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Reconstruction Starts Here: Building a Better Future for Syrian Refugee Youth

October 24, 2018

Lina Sergie Attar, Founder and Chief Executive Officer of Karam Foundation
Robert McKenzie, Senior Fellow and Director, Muslim Diaspora Initiative at New America
Moderated by Shamila N. Chaudhary, Fellow at the Johns Hopkins SAIS Foreign Policy Institute

Founder and CEO of Karam Foundation Lina Sergie Attar recently joined the school to share her foundation’s experience on building a better future for Syrian refugee youth.

Attar briefed the audience on how the Karam Houses have been supporting hundreds of Syrian refugee adolescents on gaining world-class critical and creative thinking skills.

She shared inspiring stories of Syrian youths gaining important graphic design skills and conducting case studies to tackle real-world problems. Attar said she feels elated to have witnessed those achievements pay off. Instead of seeing themselves as a burden to society, the participating students feel a sense of accomplishment by being able to provide services to people who need them.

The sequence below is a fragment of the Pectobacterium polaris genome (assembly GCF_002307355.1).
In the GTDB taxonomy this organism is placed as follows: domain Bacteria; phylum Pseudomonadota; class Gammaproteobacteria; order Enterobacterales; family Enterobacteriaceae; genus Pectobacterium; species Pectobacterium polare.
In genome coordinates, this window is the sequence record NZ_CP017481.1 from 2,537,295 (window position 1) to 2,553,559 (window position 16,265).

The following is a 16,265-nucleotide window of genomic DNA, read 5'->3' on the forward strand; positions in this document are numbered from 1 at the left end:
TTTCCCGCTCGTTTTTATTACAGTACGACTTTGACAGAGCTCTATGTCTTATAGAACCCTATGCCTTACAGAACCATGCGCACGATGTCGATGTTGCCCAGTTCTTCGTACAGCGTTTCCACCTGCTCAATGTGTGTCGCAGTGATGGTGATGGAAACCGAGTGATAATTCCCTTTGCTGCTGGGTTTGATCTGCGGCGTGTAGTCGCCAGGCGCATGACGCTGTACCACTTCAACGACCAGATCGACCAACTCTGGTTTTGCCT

Attar stressed that the future of Syria is not about rebuilding its cities from the ruins of the war, but about the people. “Reconstruction really starts here. We cannot end the war in Syria…but what we can do is to change the future.” said Attar, when talking about her foundation’s ambitious goal of educating 10,000 Syrian future leaders in the next ten years.

Lamenting on the Syrian civil war that has lasted for more than seven years, Attar argued that there are still a lot of refugees who are afraid of returning home because the regime they are running from is still ruling the country. “I wish I could wake up tomorrow and find that there is no reason for the Karam House to exist.” said Attar at the end of her presentation.

Questions from the audience ranged from the social issues of unaccompanied youth, how the foundation’s mission facilitates the connection between refugee youth and local society, and whether Karam Foundation plans to build similar houses in the U.S.

The lecture and discussion was followed by a photography exhibit “The Children of Karam House: Healing and Ambition Among Syrian Refugee Youth in Turkey.” The exhibit is curated by The Big Picture, a forum that explores international affairs through arts and culture at the school’s Foreign Policy Institute.

Photo album